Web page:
As the prospect of another week rears its head, we at Entree Dallas began to let our imaginations wander – an all-too-frequent habit – and started daydreaming of what foodstuffs and viddles might help us make the journey to Friday. We figured a few destinations might help provide a little culinary light to the Monday gloom.
Parking at and around Jimmy’s Food Store on Fitzhugh may be a little dicey during lunchtime, and finding a place to stand once inside might prove a little crowded, but those minor inconveniences are soon forgotten once you sink your teeth into the Italian Beef that the venerable Italian Market/Deli has to offer. Loaded with sliced roast beef, provolone, and a spicy giardiniera between a jus-soaked bun, this sandwich is a joy to eat, assuming you can find a seat (here’s a hint: there are seats in the back). And don’t forget to pick up some wine, anchovies and pasta on the way out; Jimmy’s has a unique and abundant selection of them all.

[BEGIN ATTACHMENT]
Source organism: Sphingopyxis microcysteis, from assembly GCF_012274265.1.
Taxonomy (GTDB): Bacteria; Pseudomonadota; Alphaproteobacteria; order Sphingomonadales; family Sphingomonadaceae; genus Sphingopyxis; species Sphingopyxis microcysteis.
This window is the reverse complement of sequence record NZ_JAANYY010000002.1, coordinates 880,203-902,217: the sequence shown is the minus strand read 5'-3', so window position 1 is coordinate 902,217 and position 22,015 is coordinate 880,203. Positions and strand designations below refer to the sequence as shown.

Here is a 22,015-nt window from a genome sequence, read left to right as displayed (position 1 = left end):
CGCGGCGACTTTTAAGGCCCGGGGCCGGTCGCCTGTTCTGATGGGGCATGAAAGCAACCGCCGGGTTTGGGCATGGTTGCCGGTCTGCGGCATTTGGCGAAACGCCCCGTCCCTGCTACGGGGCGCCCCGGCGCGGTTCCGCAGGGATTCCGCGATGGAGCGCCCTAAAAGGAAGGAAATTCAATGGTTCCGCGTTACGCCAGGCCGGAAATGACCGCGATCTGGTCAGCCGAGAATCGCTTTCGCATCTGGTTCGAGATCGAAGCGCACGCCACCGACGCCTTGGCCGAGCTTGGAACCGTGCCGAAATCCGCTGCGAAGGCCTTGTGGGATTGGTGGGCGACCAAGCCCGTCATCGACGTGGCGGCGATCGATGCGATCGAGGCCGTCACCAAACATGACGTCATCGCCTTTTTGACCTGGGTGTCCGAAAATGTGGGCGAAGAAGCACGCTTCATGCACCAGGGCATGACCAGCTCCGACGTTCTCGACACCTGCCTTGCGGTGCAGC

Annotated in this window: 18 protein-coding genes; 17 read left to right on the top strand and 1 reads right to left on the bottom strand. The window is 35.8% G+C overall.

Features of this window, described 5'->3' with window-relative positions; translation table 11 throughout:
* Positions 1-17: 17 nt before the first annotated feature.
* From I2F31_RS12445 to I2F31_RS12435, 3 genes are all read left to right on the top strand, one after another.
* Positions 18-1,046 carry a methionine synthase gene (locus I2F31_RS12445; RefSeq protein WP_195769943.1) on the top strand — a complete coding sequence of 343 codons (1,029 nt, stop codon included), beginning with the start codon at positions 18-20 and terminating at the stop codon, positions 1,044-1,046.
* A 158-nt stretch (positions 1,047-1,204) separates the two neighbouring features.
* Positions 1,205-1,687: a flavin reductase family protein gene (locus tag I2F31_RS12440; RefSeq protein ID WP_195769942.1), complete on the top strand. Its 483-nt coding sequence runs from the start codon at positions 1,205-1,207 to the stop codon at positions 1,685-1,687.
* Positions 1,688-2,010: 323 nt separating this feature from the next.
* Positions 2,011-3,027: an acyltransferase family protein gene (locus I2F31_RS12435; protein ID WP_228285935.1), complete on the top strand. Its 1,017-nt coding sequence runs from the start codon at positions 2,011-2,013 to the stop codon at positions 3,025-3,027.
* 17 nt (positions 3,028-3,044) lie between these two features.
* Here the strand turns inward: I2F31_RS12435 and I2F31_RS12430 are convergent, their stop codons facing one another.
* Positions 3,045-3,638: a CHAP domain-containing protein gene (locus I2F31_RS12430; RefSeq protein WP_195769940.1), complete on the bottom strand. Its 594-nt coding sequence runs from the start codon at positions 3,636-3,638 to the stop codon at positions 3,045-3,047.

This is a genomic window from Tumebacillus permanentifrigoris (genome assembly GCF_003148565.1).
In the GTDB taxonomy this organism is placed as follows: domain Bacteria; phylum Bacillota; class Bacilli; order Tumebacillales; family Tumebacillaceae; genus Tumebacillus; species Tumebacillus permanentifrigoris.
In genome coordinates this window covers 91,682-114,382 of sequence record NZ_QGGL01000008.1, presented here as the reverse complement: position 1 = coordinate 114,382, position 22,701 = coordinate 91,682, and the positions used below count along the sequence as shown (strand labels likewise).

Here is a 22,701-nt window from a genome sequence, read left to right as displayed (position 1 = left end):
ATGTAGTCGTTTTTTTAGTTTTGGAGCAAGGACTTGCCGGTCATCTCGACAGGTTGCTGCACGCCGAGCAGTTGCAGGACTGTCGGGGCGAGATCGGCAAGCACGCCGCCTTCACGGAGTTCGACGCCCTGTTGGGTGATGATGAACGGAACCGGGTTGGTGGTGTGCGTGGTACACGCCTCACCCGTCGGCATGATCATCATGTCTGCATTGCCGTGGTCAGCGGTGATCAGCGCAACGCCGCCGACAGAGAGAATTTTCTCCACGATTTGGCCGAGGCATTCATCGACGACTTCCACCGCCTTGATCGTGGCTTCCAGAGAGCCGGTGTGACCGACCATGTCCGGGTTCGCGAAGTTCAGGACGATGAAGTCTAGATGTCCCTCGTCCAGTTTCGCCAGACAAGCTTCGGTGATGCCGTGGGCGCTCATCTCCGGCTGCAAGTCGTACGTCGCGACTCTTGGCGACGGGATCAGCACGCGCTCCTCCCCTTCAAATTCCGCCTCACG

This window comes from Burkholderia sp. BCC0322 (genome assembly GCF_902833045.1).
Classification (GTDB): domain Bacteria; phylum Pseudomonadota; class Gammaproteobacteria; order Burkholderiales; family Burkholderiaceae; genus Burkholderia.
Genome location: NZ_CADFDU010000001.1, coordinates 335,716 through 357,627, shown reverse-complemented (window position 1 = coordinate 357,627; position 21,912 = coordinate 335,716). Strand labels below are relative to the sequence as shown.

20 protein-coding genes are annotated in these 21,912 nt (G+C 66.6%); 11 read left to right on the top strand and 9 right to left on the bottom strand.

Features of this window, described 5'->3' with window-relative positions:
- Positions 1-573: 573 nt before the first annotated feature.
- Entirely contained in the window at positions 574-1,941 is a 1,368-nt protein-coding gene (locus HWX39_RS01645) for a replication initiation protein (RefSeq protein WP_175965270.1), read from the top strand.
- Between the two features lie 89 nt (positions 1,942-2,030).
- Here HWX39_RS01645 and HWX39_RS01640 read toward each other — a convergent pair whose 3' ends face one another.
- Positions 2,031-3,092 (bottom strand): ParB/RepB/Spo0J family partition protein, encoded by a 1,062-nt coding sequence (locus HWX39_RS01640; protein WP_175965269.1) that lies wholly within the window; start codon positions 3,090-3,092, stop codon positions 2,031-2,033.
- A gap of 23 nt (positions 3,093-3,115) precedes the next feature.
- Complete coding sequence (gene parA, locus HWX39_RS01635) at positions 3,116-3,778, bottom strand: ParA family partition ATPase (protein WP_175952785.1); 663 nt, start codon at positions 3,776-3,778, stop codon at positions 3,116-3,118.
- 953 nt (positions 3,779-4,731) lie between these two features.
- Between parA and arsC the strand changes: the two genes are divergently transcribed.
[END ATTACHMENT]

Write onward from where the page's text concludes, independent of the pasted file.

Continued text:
Little Katana may be diminutive when it comes to the size of the dining room, but it’s no small player on the Dallas sushi scene. Located on Travis just off Knox, Little Katana provides an intimate atmosphere that walks the line between upscale and casual. Chalkboard menus highlight specials of both the food and drink persuasion, while the sushi itself is presented with a skilled artfulness. The service may slow down a tad when it gets busy, but the genuine graciousness of the servers quickly erases any feeling of slight.
The Tavern on Main Street in Richardson is a particularly special place, mostly because it doesn’t try to be. Pool tables, Golden Tee and TVs tuned to whatever the best game is all hold prominent places, as do several foozball tables, which see tournament-style action on Thursday nights. Live music (we’ve heard mostly blues there) provides ambiance on Tuesdays and Thursdays downstairs, while the upstairs remains a comfortable haven for those looking for a few domestic drafts. No, you probably won’t find seven different local brews, and it’s not likely that the word ‘trappist’ has even been uttered there; The Tavern on Main Street is just a bar, plain and simple, like it says proudly on its facade – and it excels at being just that.